``````x <- longley\$Population; y <- longley\$Employed
xbar <- mean(x); ybar <- mean(y)
ss.x <- sum((x-xbar)^2)
ss.y <- sum((y-ybar)^2)
ss.xy <- sum((x-xbar)*(y-ybar))
``````

Calculate the least-squares estimate of the regression slope, \$beta_{1}\$ (there is a proof of this in Crawley’s R Book 1st edition, page 393):

``````b1 <- ss.xy/ss.x
b1
# [1] 0.4848781
``````

Calculate the standard error for \$beta_1\$:

``````ss.residual <- sum((y-model\$fitted)^2)
n <- length(x) # SAMPLE SIZE
k <- length(model\$coef) # NUMBER OF MODEL PARAMETER (i.e. b0 and b1)
df.residual <- n-k
ms.residual <- ss.residual/df.residual # RESIDUAL MEAN SQUARE
se.b1 <- sqrt(ms.residual/ss.x)
se.b1
# [1] 0.03760029
``````

And the t-value and p-value for \$beta_1\$:

``````t.b1 <- b1/se.b1
p.b1 <- 2*pt(-abs(t.b1), df=n-2)
t.b1
# [1] 12.89559
p.b1
# [1] 3.693245e-09
``````

What I don’t know at this point, and this is Question 2, is, how to calculate the same t-value using \$r\$ instead of \$beta_1\$ (perhaps in baby-steps)?

I assume that since `cor.test()`‘s alternative hypothesis is whether the true correlation is not equal to 0 (see `cor.test()` output above), I would expect something like the Pearson correlation coefficient \$r\$ divided by the “standard error of the Pearson correlation coefficient” (similar to the `b1/se.b1` above)?! But what would that standard error be and why?

Maybe this has something to do with the aforementioned assumptions underlying a correlation test and a regression slope test?!

Get this bounty!!!

## #StackBounty: #hypothesis-testing #p-value #multiple-comparisons #power #false-discovery-rate How to calculate FDR and Power?

### Bounty: 50

would anybody give details numerical example of FDR and power calculation? for example, there are p-values given, using these p-values calculate threshold using BH procedure. then calculate FDR and Power. I need complete example of all this. you may use this p-values = 0.010, 0.013, 0.014, 0.190, 0.350, 0.500, 0.630, 0.670, 0.750, 0.810

thanks

Get this bounty!!!

## #StackBounty: #regression #confidence-interval #p-value #bootstrap #nonlinear-regression Efficient nonparametric estimation of confiden…

### Bounty: 50

I’m estimating parameters for a complex, “implicit” nonlinear model \$f(mathbf{x}, boldsymbol{theta})\$. It’s “implicit” in the sense that I don’t have an explicit formula for \$f\$: its value is the output of a complex fluid dynamics code (CFD). After NLS regression, I had a look at residuals, and they don’t look very normal at all. Also, I’m having a lot of issues with estimating their variance-covariance matrix: methods available in `nlstools` fail with an error.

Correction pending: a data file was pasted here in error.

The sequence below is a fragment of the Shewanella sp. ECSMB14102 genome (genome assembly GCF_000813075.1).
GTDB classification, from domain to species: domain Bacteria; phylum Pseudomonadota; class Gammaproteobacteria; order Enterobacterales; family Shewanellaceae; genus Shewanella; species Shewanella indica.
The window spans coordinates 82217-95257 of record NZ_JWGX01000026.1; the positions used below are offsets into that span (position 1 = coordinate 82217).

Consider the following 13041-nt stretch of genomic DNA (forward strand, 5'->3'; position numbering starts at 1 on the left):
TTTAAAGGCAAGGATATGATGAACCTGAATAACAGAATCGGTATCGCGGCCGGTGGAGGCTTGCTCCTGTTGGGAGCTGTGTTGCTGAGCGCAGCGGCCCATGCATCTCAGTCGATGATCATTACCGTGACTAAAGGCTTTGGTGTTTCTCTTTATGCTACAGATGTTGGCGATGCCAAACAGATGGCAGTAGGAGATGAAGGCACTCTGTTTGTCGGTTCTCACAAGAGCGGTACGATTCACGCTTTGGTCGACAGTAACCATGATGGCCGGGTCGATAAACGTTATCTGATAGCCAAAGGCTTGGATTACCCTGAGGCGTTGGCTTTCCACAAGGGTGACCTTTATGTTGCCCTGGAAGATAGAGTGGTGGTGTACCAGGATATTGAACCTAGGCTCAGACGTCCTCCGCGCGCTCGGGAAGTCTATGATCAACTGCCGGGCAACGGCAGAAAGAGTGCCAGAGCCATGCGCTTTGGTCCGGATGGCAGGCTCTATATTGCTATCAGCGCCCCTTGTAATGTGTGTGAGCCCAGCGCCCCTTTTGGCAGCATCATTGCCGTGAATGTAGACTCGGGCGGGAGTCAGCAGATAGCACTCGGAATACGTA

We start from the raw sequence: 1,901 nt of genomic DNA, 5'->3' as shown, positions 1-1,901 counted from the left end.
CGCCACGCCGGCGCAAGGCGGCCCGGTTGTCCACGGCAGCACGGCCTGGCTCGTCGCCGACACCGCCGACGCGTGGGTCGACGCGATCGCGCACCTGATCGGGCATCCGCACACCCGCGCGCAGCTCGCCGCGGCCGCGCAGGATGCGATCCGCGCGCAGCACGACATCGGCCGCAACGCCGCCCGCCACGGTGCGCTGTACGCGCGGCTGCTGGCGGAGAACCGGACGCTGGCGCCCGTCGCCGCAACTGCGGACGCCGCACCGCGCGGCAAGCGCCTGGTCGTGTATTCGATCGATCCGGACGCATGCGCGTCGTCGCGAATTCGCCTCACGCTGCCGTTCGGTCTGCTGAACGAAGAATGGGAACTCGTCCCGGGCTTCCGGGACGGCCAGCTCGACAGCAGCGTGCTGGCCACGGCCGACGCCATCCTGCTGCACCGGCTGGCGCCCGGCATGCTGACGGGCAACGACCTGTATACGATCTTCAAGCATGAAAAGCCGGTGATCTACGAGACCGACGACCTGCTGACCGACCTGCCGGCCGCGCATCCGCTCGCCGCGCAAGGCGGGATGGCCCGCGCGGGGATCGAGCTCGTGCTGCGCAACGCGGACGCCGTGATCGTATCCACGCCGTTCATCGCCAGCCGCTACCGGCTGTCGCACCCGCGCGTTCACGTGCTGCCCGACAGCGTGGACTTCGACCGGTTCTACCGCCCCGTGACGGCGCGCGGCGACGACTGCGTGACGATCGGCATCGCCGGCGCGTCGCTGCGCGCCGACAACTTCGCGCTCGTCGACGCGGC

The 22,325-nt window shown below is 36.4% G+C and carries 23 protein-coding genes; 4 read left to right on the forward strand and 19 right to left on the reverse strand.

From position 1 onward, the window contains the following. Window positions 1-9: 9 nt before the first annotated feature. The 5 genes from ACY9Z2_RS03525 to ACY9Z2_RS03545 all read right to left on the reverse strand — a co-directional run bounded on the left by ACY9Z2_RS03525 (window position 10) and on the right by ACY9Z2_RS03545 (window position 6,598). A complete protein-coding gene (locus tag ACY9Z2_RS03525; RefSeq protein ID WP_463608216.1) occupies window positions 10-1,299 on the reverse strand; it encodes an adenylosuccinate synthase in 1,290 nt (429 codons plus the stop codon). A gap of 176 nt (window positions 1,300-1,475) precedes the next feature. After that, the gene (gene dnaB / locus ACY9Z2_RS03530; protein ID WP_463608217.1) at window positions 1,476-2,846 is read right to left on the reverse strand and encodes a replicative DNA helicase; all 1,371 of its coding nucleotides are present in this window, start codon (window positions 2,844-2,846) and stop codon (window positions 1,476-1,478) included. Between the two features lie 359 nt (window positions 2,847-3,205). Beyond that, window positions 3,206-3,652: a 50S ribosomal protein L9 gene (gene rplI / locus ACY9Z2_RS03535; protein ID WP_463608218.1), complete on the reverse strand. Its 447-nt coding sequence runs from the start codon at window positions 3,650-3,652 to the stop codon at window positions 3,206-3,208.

I’m suspecting the assumption of normally distributed parameter estimators is not valid: thus I would like to use some nonparametric method to estimate confidence intervals, \$p\$-values and confidence regions for the three parameters of my model. I thought of bootstrap, but other approaches are welcome, so long as they don’t rely on normality of parameter estimators. Would this work:

1. given data set \$D={P_i=(mathbf{x}_i,f_i)}_{i=1}^N\$, generate datasets \$D_1,dots,D_m\$ by sampling with replacement from \$D\$
2. For each \$D_i\$, use NLS (Nonlinear Least Squares) to estimate model parameters \$boldsymbol{theta}^*_i=(theta^*_{1i},theta^*_{2i},theta^*_{3i})\$
3. I now have empirical distributions for the NLS parameters estimator. The sample mean of this distribution would be the bootstrap estimate for my parameters; 2.5% and 97.5% quantiles would give me confidence intervals. I could also make scatterplots matrices of each parameter against each other, and get an idea of the correlation among them. This is the part I like the most, because I believe that one parameter is weakly correlated with the others, while the remaining are extremely strongly correlated among themselves.